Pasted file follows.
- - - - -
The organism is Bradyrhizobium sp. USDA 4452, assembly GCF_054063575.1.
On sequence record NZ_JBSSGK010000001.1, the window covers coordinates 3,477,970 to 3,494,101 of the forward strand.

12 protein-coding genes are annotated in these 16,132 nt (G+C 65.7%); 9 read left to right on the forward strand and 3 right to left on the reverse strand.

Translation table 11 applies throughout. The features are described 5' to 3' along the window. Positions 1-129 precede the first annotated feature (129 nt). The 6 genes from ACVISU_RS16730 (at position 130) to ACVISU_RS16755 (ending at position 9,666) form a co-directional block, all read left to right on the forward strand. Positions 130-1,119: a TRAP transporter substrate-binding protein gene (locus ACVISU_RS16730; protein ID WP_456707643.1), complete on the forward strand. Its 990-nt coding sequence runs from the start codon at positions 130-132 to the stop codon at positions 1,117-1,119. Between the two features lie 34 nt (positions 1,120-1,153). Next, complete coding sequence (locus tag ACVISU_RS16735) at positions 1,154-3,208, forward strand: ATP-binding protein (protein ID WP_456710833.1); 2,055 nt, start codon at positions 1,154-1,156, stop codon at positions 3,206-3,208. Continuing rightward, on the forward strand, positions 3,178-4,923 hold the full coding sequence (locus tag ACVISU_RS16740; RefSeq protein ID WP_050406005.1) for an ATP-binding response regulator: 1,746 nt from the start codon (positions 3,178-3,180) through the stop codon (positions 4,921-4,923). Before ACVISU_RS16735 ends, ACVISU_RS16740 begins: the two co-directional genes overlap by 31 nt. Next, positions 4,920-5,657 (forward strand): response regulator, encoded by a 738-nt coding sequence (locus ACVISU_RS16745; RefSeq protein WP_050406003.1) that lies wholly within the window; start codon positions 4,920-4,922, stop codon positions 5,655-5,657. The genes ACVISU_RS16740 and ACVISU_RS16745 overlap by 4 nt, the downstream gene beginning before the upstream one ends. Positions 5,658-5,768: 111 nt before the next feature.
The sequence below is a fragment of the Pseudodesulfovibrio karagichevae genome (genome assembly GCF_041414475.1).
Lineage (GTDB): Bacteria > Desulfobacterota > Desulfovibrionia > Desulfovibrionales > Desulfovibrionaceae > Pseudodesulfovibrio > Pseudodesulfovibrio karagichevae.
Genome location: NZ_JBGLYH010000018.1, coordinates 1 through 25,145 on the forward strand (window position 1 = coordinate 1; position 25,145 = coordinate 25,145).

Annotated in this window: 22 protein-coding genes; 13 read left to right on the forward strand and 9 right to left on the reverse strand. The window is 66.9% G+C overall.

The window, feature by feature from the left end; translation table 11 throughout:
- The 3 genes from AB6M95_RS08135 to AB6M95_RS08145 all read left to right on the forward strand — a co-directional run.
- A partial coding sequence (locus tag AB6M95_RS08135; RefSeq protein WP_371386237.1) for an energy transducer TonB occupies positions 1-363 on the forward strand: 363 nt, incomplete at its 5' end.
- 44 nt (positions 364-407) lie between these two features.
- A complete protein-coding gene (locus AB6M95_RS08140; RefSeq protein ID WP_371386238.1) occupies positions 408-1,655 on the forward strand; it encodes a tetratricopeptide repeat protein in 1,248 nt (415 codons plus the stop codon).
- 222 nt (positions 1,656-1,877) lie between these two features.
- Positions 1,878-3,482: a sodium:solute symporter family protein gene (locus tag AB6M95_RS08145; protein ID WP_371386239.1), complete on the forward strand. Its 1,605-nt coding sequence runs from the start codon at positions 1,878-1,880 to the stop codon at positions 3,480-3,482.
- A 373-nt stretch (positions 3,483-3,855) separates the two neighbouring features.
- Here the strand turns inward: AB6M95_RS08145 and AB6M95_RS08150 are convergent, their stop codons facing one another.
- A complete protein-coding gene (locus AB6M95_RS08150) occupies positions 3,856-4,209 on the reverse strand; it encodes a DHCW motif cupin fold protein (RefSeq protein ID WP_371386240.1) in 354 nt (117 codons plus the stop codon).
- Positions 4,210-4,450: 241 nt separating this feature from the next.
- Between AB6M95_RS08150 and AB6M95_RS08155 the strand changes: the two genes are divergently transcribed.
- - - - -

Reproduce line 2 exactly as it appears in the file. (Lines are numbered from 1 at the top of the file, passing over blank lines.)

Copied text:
On sequence record NZ_JBSSGK010000001.1, the window covers coordinates 3,477,970 to 3,494,101 of the forward strand.